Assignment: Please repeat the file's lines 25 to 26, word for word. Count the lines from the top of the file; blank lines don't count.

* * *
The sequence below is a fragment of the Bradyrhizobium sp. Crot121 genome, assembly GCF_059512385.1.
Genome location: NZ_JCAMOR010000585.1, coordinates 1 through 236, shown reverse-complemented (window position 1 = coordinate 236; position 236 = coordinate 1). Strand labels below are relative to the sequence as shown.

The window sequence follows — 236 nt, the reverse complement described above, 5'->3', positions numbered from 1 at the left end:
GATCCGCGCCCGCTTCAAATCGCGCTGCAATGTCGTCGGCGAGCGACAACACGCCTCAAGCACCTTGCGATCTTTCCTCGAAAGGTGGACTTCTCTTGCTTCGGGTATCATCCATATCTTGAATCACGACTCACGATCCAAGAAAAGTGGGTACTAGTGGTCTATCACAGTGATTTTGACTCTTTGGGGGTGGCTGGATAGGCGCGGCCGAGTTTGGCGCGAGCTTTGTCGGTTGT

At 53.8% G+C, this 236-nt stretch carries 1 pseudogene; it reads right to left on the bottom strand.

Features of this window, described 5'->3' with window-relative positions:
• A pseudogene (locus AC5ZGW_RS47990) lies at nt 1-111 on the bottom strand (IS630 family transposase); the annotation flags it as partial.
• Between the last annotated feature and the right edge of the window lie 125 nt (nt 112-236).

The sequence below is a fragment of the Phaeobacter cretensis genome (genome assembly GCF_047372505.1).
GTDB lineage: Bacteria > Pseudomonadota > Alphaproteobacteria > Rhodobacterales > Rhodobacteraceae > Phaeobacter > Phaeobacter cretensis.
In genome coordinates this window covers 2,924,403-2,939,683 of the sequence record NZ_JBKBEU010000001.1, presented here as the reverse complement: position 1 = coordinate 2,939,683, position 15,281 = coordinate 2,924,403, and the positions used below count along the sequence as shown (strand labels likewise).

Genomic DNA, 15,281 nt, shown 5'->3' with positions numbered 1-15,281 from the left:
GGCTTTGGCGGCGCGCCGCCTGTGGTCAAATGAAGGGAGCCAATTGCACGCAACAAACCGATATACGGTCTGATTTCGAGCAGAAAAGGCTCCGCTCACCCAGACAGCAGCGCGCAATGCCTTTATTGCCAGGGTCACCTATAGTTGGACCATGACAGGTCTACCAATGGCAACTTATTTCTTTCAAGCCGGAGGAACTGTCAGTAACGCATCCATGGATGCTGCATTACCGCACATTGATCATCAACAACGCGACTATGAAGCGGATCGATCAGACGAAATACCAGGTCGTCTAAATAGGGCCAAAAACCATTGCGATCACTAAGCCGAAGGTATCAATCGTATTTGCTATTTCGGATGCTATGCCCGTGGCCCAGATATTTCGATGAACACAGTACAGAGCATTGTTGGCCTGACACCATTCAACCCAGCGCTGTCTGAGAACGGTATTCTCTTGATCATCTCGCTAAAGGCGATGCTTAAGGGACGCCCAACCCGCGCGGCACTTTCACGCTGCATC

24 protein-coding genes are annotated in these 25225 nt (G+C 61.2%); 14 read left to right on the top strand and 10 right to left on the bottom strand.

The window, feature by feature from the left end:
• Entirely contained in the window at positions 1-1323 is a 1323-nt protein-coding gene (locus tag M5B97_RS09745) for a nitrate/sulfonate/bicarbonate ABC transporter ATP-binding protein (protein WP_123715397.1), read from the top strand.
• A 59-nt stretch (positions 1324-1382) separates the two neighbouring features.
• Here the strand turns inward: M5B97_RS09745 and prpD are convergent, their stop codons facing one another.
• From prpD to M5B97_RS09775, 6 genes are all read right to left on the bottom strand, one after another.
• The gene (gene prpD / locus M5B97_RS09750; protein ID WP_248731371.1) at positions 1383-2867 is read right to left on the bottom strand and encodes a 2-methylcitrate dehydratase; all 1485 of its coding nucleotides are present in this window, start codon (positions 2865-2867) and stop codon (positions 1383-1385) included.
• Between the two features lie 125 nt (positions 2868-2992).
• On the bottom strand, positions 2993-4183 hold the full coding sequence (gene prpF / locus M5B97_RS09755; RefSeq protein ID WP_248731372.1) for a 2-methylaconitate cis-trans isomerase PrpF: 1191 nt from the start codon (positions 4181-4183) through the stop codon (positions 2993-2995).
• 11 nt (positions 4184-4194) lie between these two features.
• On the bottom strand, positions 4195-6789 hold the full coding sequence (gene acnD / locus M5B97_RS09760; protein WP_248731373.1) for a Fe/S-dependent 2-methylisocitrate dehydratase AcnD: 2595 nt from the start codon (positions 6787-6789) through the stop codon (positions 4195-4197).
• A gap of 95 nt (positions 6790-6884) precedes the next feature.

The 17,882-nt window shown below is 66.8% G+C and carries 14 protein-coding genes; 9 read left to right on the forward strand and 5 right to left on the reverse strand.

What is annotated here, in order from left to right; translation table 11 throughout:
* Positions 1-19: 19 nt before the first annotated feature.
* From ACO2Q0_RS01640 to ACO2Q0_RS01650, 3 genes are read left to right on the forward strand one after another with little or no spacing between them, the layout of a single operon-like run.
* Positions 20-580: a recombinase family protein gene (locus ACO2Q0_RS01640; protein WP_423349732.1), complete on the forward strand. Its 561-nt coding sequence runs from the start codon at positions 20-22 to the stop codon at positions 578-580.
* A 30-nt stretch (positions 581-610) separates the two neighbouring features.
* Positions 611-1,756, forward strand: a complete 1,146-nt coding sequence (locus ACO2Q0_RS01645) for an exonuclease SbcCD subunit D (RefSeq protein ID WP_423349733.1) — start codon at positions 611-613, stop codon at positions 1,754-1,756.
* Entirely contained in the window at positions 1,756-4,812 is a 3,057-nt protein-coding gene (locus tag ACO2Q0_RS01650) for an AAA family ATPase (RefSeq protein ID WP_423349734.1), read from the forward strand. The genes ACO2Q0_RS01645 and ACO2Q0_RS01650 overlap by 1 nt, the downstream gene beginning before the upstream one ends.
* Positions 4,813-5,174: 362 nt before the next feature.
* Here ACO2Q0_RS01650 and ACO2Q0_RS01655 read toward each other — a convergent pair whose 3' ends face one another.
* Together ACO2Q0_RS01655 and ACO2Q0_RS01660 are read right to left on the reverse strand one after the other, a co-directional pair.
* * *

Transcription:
• A gap of 95 nt (positions 6790-6884) precedes the next feature.

The 17,882-nt window shown below is 66.8% G+C and carries 14 protein-coding genes; 9 read left to right on the forward strand and 5 right to left on the reverse strand.